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Hydrophobic flower bed

Discussion in 'Landscape Architecture and Design' started by Jallal, Nov 22, 2013.

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  1. Jallal

    Jallal LawnSite Member
    from SoCal
    Posts: 162

    Hello all, it's been raining for the past two days here, so when I dug into a flower bed to loosen up the soil today to replace some flowers that had dried up, I was shocked to see that the soil below 2" was dry, which would certainly explain why the flowers have been dying in this spot. This has been a trouble spot at this account & I've been attributing it to improper irrigation coverage but this has me thinking otherwise.

    The bed is beside a concrete sidewalk, has a boxwood hedge right beside it which has likely been in place for at least 10 years, the roots are pretty thick, has Indian hawthorns behind that, a couple robellinis, & crape myrtles.

    Your thoughts as to the potential causes of the hydrophobia? My gut instinct is that the boxwood roots are the culprit.
     
  2. Jallal

    Jallal LawnSite Member
    from SoCal
    Posts: 162

    Nobody has any insight?
     
  3. 44DCNF

    44DCNF LawnSite Bronze Member
    Posts: 1,459

    Near a fence, wood or cement board siding, or were the concrete or stone/brick walks around the area sealed recently? Maybe some sealer ran off into the soil or was oversprayed onto it? That's all I could think of right off.
     
  4. Jallal

    Jallal LawnSite Member
    from SoCal
    Posts: 162

    No sealing that I'm aware of, DCNF.
    FG, that's a nice quoting job you did.
     
  5. Smallaxe

    Smallaxe LawnSite Fanatic
    Posts: 10,081

    There are a number of things that are hydrophobic/repellant... The best thing to do is stir up the soil and soak it up today, then again tomorrow...
    Often times what happens is that the soil is allowed to dry than acts like Spagnum Moss does, until it gets soaked up again... keep and eye on the soil is a good rule of thumb... :)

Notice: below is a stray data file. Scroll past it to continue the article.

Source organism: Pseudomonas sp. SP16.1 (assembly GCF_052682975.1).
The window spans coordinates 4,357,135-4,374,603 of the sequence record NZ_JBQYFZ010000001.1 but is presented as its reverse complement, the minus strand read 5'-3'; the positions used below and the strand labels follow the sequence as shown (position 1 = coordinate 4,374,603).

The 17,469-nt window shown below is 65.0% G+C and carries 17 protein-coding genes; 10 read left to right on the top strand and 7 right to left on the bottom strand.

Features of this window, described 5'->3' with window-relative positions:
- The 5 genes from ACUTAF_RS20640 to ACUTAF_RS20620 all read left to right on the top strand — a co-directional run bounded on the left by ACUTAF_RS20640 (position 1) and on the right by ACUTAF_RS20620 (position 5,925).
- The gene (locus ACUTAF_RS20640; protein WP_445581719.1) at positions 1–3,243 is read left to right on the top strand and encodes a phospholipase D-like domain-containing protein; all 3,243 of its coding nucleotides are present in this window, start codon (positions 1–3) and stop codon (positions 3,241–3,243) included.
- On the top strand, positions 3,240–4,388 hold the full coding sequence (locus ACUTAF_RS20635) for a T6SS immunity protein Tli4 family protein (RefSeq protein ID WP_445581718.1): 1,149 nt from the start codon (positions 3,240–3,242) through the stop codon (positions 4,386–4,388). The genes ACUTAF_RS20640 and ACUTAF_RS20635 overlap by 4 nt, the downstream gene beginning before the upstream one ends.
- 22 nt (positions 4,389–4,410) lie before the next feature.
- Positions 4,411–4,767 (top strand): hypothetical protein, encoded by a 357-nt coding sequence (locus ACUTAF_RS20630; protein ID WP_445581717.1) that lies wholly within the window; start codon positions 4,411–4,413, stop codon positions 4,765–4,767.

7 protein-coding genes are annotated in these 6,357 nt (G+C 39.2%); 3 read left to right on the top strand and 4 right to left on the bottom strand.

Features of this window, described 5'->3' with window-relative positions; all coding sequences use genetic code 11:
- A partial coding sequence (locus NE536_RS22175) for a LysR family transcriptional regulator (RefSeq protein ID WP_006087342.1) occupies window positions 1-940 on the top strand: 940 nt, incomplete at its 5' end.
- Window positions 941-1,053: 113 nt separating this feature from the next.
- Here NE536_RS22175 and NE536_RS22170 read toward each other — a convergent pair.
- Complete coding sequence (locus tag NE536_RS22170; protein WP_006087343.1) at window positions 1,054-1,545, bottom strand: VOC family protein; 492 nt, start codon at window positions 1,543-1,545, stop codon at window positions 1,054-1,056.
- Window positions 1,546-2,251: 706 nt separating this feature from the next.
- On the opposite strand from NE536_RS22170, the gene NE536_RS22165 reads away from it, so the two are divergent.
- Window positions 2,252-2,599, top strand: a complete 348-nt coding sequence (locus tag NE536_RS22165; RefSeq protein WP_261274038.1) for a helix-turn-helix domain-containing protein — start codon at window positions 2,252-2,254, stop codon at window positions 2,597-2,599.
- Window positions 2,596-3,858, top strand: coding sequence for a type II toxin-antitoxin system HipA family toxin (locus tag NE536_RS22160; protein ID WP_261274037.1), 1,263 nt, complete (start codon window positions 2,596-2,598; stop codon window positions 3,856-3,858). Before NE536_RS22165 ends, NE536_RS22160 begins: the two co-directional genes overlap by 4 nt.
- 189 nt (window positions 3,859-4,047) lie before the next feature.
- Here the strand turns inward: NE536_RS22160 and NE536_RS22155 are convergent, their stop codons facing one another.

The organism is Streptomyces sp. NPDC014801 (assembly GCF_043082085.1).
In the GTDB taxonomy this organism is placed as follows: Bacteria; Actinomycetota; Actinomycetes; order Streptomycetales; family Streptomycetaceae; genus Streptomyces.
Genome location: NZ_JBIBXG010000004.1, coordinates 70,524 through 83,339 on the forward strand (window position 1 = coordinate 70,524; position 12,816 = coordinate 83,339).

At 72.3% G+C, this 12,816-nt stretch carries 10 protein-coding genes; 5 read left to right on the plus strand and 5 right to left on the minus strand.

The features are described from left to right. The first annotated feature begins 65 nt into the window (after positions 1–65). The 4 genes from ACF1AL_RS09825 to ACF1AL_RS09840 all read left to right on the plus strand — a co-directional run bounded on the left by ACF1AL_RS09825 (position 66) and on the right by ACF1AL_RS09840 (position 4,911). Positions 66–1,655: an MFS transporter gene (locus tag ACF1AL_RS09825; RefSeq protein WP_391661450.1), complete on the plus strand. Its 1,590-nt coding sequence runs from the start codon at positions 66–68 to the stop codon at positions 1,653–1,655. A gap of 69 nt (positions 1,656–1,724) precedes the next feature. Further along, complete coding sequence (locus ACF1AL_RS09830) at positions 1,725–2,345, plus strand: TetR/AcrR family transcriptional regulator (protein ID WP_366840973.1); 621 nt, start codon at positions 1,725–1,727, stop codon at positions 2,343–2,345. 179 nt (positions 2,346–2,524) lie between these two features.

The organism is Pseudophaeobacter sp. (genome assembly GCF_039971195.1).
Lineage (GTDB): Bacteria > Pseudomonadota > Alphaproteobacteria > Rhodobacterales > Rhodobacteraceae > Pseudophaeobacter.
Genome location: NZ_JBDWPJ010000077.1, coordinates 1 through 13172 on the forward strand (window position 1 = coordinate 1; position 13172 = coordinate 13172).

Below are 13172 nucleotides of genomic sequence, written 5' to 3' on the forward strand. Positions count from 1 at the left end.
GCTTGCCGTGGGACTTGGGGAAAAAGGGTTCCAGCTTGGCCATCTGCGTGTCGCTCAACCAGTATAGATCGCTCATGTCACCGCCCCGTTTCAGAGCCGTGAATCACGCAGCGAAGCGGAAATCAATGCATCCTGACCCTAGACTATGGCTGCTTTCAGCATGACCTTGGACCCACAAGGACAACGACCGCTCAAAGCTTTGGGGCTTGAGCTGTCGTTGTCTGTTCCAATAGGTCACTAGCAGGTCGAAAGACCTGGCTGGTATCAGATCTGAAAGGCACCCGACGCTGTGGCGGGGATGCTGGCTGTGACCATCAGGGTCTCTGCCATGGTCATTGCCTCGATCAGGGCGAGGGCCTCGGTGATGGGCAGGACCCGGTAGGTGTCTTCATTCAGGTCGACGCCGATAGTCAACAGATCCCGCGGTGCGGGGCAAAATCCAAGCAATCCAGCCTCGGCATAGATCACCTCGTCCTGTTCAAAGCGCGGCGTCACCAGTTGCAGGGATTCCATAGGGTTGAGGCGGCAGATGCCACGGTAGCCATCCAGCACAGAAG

6. Jallal

    Jallal LawnSite Member
    from SoCal
    Posts: 162

    There's a sprinkler that runs daily at this location, which is another reason I'm a little puzzled.
     
  7. 44DCNF

    44DCNF LawnSite Bronze Member
    Posts: 1,459

    Surface water could still run off if a there's a high peat content, added with other factors like compaction, maybe density of roots as you say, etc. Coir and peat can take a while to absorb and do repel water at the onset. I use both heavily in house plants and I can easily overfill a pot to overflow if time is not allowed for absorption, and when I have not turned the surface soil occassionally. Do you turn the surface soil in these beds annually or more? I imagine the condition would be worsened if the customers soil below the surface were high in silt, clay, or compacted. Some things I've done that seems to help is add D/E or something similar to the soil (absoprtive/adsorptive). You might try that, or activated carbon, zeolite, perlite, vermiculite.
     
  8. Smallaxe

    Smallaxe LawnSite Fanatic
    Posts: 10,081

    Daily watering is actually one of the issues that cause repellent surfaces... Soil structure that enables infiltration is hindered by all water, no air, right at the surface...
    Flowerbeds need to be worked up, soaked, allowed to dry, then soaked again, throughout the growing season... Obviously using good sense as to the meaning of the word "dry" is something to keep in mind...

    I call the process, 'conditioning the soil'... :)
     
  9. Jallal

    Jallal LawnSite Member
    from SoCal
    Posts: 162

    Yeah, this bed is turned twice annually, at a minimum. It's fairly high in clay but the constant rotation of the bedding plants adds decent soil to the mix. The previous guys didn't really make an effort, as it was far down their list of priorities. I did add some of the gimmicky water retaining crystals (baby diaper stuffing) to the soil in hopes that it will help alleviate the problem.
     
  10. windflower

    windflower LawnSite Bronze Member
    Posts: 1,080

    I've seen a white fungus in the soil that repels water.
     

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